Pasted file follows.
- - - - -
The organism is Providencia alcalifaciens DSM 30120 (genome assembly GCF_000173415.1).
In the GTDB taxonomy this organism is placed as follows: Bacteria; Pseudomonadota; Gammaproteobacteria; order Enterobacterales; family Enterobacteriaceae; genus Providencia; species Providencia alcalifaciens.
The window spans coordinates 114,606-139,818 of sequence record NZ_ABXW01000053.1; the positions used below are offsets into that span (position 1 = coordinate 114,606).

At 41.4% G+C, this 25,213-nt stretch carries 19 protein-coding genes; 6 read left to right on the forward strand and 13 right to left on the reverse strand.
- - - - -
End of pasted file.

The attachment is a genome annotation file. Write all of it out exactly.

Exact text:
The organism is Providencia alcalifaciens DSM 30120 (genome assembly GCF_000173415.1).
In the GTDB taxonomy this organism is placed as follows: Bacteria; Pseudomonadota; Gammaproteobacteria; order Enterobacterales; family Enterobacteriaceae; genus Providencia; species Providencia alcalifaciens.
The window spans coordinates 114,606-139,818 of sequence record NZ_ABXW01000053.1; the positions used below are offsets into that span (position 1 = coordinate 114,606).

At 41.4% G+C, this 25,213-nt stretch carries 19 protein-coding genes; 6 read left to right on the forward strand and 13 right to left on the reverse strand.